Posted on December 22, 2019 by sydneymandt
I’m fascinated by abstract words and how they can sometimes be linked to concrete terms.
One of my go-to examples of this is the word “worry”. We often connect worrying to mental anxiety – thinking about possible negative outcomes of a situation and experiencing the distress that imagining entails.
But worry also has a more physically evident definition that I don’t hear used as often, as mentioned in Webster’s online dictionary:
a: to harass by tearing, biting, or snapping especially at the throat
b: to shake or pull at with the teeth
c: to touch or disturb something repeatedly
d: to change the position of or adjust by repeated pushing or hauling
When I was a child, I heard someone describe “worry beads” and how people would use them to count or just touch during prayers. People would “worry the beads”.
I didn’t understand this phrase. Beads are inanimate objects. How could they be worried about something? And if beads could be worried, why does touching them do it? Is the praying person somehow transferring their worry onto the beads so that they don’t have to feel it?
Eventually I understood that in this case worry meant the physical acting of touching over and over. It has occurred to me that the word “worry” started out as a concrete verb, but at some point became a handy metaphor to describe a mental state, and thus an abstract verb.
So now I am on the lookout for abstract words that possibly began as concrete ones.
One example is the word “sin”. The Greek word for sin is “hamartia”, which is an archery term that means “to miss the mark”. I grew up thinking that sinning is synonomous with doing evil. If one is a sinner, it means that they deliberately act against God’s wishes. Maybe if I had grown up with a different religious background I would have understood that not all sin has intentionality behind it, but as a child I picked up on the distinct aura of blame around the word.
But when I was in my early 20’s, someone told me the “miss the mark” definition, and it totally changed my perception. Immediately I could see that sinners were not necessarily trying to go against God’s will. As a matter of fact, they were likely striving to hit their target, which is to please God and follow His plan. They aim, shoot, and miss. Because hitting a mark is a skill that takes practice. And since no one is perfect, we are all sinners, but that doesn’t mean we’re doomed. It just means we have to keep trying.
Instead of a statement of hopelessness, I started to see the word “sin” as a commendation of effort. You will never be perfect, but you have a lifetime to keep practicing. This new perspective turns an intransitive “just-the-way-it-is” spiritual situation into a transitive “just-do-it” athletic event.
This brings me to the word of the hour: “behoove”.
It’s an old word, but it still gets used occasionally. President Obama used the word publicly, saying, “It behooves me to be brief.” The dictionary definition is “to be necessary, fit, or proper”. This seems to be a transitive verb, which has a direct object being acted upon, and also someone or something doing the action. In this case, President Obama is the direct object being acted on by “it”, where “it” is the situation in which President Obama finds himself.
When I woke up this morning, I thought of the “hoof” in behoove. Why, I do not know, but I considered the possibility that “behoove” started as “behoof” and meant being given a hoof, or being “hooved”. You could say when God created horses, He “behooved” them so that they could run, walk, and generally move from one place to another with utility and efficiency.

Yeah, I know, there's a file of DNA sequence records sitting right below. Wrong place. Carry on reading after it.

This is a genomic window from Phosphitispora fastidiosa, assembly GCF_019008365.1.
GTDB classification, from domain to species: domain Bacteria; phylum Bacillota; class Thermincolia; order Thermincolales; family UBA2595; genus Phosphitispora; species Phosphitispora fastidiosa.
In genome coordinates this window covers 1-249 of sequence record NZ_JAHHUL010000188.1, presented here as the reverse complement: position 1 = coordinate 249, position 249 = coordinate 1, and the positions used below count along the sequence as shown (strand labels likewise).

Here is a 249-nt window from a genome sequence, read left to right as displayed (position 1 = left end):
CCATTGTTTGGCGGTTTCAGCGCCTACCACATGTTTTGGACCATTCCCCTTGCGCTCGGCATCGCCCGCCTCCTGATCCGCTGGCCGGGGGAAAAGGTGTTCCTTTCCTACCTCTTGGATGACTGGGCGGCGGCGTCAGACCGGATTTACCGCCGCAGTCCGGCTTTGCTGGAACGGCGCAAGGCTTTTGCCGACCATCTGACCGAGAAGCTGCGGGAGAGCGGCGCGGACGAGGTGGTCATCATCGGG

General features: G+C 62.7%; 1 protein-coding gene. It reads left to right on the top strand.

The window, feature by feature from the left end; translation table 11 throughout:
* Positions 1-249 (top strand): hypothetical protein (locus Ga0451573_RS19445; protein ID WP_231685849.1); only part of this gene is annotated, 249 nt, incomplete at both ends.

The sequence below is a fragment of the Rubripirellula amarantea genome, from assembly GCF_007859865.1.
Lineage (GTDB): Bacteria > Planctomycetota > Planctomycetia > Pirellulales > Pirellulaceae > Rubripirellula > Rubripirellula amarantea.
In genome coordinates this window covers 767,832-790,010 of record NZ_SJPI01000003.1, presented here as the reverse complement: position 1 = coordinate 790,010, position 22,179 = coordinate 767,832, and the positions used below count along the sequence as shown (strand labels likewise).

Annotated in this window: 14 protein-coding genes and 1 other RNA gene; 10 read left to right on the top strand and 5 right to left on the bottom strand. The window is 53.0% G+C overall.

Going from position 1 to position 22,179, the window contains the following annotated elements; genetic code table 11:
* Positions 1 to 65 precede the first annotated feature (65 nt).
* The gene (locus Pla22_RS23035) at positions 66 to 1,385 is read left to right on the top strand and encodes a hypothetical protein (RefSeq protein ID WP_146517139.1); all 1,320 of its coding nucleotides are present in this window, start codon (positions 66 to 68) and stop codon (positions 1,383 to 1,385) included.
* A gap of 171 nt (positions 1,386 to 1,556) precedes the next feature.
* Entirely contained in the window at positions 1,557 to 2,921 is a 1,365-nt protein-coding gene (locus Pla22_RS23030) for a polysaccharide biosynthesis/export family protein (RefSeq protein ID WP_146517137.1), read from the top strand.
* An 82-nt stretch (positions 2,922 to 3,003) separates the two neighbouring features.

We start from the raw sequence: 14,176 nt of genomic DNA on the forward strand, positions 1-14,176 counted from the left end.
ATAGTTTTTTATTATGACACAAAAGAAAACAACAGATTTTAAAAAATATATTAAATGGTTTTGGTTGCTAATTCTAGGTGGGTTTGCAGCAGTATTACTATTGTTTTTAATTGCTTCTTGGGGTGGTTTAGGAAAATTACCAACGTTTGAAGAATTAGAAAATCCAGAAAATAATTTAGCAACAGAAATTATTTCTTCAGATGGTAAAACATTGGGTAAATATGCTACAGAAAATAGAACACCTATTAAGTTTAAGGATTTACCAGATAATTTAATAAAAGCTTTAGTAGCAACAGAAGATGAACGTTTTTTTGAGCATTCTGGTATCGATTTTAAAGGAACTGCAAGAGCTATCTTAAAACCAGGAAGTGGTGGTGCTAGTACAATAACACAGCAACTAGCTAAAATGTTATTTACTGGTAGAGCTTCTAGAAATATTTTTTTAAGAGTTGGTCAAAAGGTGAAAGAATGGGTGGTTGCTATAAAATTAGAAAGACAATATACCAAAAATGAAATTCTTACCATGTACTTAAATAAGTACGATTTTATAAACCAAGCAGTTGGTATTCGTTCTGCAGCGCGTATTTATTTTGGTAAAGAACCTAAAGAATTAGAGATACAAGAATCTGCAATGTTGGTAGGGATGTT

I am intrigued by that “be” in front of the word. I think of “bedazzled”, which means “decorated with sparkly things.
How many other verbs can I think of that start with “be” as a indicator of being “placed upon” or “bestowed with”? There’s “bestow” in that last sentence, to start with. “Stow” means to store carefully in a particular place. So if a word has been bestowed with a certain meaning, the meaning has been stored and neatly packed into that word.
Other “be-” words include: Bespeckle. Bedeck. Beknight. Befuddle. Bewilder. Bewitch. Beleaguer. Berate. I have heard all of those words used by actual speakers, but there may have been many more such words in the past, as suggested by the madeup-sounding but Scrabble-legitimate words “beglamored”, and “besprinkled”. Today we would be more likely to use the words “glamorized” and “sprinkled” to mean the same things.
All of the previous leads up to my thinking about “behooved”. Is this ever an intransitive verb? “I am behooved to act a certain way,” seems to be a sentence with no direct object (which is required to be called transitive) but is instead a (gerund?), an adjective (formed from a verb) describing the object “I” through the reflexive verb “am”. But in order to say that sentence, a prequel sentence is implied: “Something behooved me.”
Thinking about this word in the “concrete transforming into abstract” context, I now consider “behoove” not just as an obligation to do something, but as an acknowledgement of being given the tools to actually do it.
It “behooves me to do good in the world” becomes, “I have the tools and ability to do good” – just as behooving (behoofing) a horse gives it the tools and abilities to run through the fields playfully, to transport people and items, and to do other valuable things.
I love how a little shift in word connotation can dramatically change my outlook.